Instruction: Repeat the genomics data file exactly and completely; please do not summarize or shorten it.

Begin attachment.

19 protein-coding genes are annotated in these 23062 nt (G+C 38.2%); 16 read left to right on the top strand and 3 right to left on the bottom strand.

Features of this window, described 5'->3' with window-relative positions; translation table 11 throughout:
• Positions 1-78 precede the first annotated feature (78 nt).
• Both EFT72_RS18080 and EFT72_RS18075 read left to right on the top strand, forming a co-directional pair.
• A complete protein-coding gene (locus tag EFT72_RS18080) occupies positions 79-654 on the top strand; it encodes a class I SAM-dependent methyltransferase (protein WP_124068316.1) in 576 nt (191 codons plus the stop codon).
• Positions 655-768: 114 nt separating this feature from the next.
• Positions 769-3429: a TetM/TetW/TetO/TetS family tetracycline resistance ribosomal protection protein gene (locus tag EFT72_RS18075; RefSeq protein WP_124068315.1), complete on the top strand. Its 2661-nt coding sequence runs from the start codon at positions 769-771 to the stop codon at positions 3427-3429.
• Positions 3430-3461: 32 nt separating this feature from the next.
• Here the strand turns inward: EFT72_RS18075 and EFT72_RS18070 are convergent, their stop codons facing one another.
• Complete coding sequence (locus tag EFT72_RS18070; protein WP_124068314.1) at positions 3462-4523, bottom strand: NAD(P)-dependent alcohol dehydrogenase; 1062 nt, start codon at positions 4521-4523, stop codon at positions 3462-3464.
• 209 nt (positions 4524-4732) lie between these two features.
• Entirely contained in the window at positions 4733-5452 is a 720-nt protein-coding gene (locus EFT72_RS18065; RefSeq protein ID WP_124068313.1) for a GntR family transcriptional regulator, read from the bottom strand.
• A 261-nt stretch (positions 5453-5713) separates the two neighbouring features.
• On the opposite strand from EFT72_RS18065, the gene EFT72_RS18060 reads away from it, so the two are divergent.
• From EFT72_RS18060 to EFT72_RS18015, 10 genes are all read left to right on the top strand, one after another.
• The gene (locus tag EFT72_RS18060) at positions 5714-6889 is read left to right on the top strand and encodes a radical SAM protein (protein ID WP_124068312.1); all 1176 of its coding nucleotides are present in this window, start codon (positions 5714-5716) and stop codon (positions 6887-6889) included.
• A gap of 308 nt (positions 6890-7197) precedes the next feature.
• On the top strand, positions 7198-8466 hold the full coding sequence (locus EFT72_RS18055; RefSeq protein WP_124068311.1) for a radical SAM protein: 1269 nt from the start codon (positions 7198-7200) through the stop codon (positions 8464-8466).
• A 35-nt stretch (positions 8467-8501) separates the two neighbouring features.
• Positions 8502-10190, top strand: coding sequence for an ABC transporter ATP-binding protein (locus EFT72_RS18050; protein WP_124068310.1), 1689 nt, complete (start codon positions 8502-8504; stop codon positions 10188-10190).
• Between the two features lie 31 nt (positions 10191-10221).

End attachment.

19 protein-coding genes are annotated in these 23062 nt (G+C 38.2%); 16 read left to right on the top strand and 3 right to left on the bottom strand.

Features of this window, described 5'->3' with window-relative positions; translation table 11 throughout:
• Positions 1-78 precede the first annotated feature (78 nt).
• Both EFT72_RS18080 and EFT72_RS18075 read left to right on the top strand, forming a co-directional pair.
• A complete protein-coding gene (locus tag EFT72_RS18080) occupies positions 79-654 on the top strand; it encodes a class I SAM-dependent methyltransferase (protein WP_124068316.1) in 576 nt (191 codons plus the stop codon).
• Positions 655-768: 114 nt separating this feature from the next.
• Positions 769-3429: a TetM/TetW/TetO/TetS family tetracycline resistance ribosomal protection protein gene (locus tag EFT72_RS18075; RefSeq protein WP_124068315.1), complete on the top strand. Its 2661-nt coding sequence runs from the start codon at positions 769-771 to the stop codon at positions 3427-3429.
• Positions 3430-3461: 32 nt separating this feature from the next.
• Here the strand turns inward: EFT72_RS18075 and EFT72_RS18070 are convergent, their stop codons facing one another.
• Complete coding sequence (locus tag EFT72_RS18070; protein WP_124068314.1) at positions 3462-4523, bottom strand: NAD(P)-dependent alcohol dehydrogenase; 1062 nt, start codon at positions 4521-4523, stop codon at positions 3462-3464.
• 209 nt (positions 4524-4732) lie between these two features.
• Entirely contained in the window at positions 4733-5452 is a 720-nt protein-coding gene (locus EFT72_RS18065; RefSeq protein ID WP_124068313.1) for a GntR family transcriptional regulator, read from the bottom strand.
• A 261-nt stretch (positions 5453-5713) separates the two neighbouring features.
• On the opposite strand from EFT72_RS18065, the gene EFT72_RS18060 reads away from it, so the two are divergent.
• From EFT72_RS18060 to EFT72_RS18015, 10 genes are all read left to right on the top strand, one after another.
• The gene (locus tag EFT72_RS18060) at positions 5714-6889 is read left to right on the top strand and encodes a radical SAM protein (protein ID WP_124068312.1); all 1176 of its coding nucleotides are present in this window, start codon (positions 5714-5716) and stop codon (positions 6887-6889) included.
• A gap of 308 nt (positions 6890-7197) precedes the next feature.
• On the top strand, positions 7198-8466 hold the full coding sequence (locus EFT72_RS18055; RefSeq protein WP_124068311.1) for a radical SAM protein: 1269 nt from the start codon (positions 7198-7200) through the stop codon (positions 8464-8466).
• A 35-nt stretch (positions 8467-8501) separates the two neighbouring features.
• Positions 8502-10190, top strand: coding sequence for an ABC transporter ATP-binding protein (locus EFT72_RS18050; protein WP_124068310.1), 1689 nt, complete (start codon positions 8502-8504; stop codon positions 10188-10190).
• Between the two features lie 31 nt (positions 10191-10221).